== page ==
Roof wind claims are paid at the expense of property insurers and policyholders’ substantial deductibles, although warranty coverage from the roof manufacturer may exist. Despite the generally clear distinction between warranty coverage and insurance coverage, shingle manufacturers have improved their warranties over the past 10 years to extend well beyond the traditional manufacturer’s default warranty that typically offers limited value.
By determining which homes (and businesses) qualify for warranty coverage for shingles, insurers can reduce roof damage compensation and improve policyholder service outcomes.
According to a market analysis, manufacturers representing 80% of the asphalt shingle market offer 15-year non-proportional warranty coverage for wind damage up to 130 mph. Since the vast majority of wind events are below 130 mph, including tropical cyclone activity, the shingle manufacturer’s warranty coverage is relevant for insurers. About three-quarters of all tropical cyclone activity in the United States since 2010 has been Category 2 (96 to 110 mph) or less. A limited number of shingle manufacturers also offer relevant warranty coverage for ice dams.
Almost half of all detached (owner-occupied) single-family homes may be eligible for non-proportional roofing manufacturer warranty coverage for wind-related claims. However, most policyholders are unaware that there is warranty coverage for shingles or keep detailed information about their shingle manufacturer, installation, and warranty. As a result, most policyholders and insurers are unaware of whether there is substantial warranty coverage in the event of loss of property and shingle warranties are overlooked as a source of recovery.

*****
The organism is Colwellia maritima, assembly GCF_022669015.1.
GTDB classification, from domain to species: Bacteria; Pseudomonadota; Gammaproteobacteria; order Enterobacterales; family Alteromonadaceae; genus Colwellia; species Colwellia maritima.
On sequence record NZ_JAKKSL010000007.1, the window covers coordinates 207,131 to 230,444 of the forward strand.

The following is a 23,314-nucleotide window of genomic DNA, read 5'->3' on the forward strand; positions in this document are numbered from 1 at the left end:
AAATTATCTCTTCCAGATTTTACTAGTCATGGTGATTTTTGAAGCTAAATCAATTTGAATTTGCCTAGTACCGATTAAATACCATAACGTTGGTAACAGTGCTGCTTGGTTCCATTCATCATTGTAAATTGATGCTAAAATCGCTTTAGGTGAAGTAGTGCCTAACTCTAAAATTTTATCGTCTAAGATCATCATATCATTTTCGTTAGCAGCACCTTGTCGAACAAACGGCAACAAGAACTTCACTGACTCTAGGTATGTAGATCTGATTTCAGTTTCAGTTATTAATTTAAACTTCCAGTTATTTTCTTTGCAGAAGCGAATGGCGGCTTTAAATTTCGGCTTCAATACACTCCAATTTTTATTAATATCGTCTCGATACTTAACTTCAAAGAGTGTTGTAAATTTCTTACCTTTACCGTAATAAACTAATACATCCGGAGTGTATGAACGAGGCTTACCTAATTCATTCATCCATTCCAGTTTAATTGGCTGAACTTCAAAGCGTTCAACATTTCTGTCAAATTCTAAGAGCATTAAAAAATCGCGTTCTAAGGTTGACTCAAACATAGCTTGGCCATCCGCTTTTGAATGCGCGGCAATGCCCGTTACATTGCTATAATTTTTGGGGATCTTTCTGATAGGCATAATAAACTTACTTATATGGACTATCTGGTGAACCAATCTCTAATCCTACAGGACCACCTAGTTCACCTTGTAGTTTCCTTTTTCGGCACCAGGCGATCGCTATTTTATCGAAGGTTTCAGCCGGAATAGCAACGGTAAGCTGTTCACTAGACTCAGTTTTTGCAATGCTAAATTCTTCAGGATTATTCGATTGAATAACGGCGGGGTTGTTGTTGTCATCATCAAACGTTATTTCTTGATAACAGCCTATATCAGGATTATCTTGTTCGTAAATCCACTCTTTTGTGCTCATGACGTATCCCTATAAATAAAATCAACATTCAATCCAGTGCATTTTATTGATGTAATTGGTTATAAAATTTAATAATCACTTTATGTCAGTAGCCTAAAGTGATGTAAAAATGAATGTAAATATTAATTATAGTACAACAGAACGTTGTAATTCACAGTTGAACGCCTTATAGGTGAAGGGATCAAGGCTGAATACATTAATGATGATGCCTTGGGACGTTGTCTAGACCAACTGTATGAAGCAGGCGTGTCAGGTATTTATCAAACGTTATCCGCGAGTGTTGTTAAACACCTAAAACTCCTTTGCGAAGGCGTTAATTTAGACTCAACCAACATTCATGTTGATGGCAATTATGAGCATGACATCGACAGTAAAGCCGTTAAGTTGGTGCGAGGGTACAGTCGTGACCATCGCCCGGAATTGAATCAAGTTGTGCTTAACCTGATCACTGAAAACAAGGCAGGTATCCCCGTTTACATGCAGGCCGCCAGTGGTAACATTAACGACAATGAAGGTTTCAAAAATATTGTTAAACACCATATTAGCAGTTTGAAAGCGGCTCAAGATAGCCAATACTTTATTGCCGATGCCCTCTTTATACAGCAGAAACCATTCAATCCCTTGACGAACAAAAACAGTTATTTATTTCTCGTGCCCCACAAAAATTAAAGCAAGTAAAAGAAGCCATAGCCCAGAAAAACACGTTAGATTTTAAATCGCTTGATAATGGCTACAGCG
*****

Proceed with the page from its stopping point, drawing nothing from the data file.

Determine warranty eligibility
While shingle manufacturers are not encouraged to publicize warranty eligibility beyond their general marketing, publicly available data sources exist to determine likely warranty coverage for the name and address. of each policyholder. Manufacturer-specific warranty claim guidelines are also available, as eligibility criteria and coverage differ from one shingle manufacturer to another.
Once the insurer bridges the gap in eligibility and coverage information, each insurer must decide how best to incorporate this new collection option into existing claims practices. A successful integration does not need to disrupt existing practices, operational efficiency and policyholder satisfaction. Options range from simply informing policyholders at the time of a rooftop claim of their warranty eligibility, to facilitating the submission of warranty claims or determining subrogation strategies, if applicable. The results associated with the successful onboarding of an insurer may go beyond savings of policyholders’ deductibles and reduction in claims payouts to include reduced reinsurance expenses. This opportunity therefore deserves to be prioritized.
Rising weather and catastrophe claims continue to weigh on the industry’s bottom line and insurers are running a series of strategies to counter this. In addition to price increases, deductible increases, coverage limitations and underwriting restrictions, insurers have the option of developing shingle manufacturer warranties as a source of recovery.
Joe DiMartino, Ph.D. is Insurance Industry President / CEO, Consultant, Licensed Insurance Agent, Certified Claims Adjudicator and Founder of RoofCovr. He can be contacted at [emailÂ protected]
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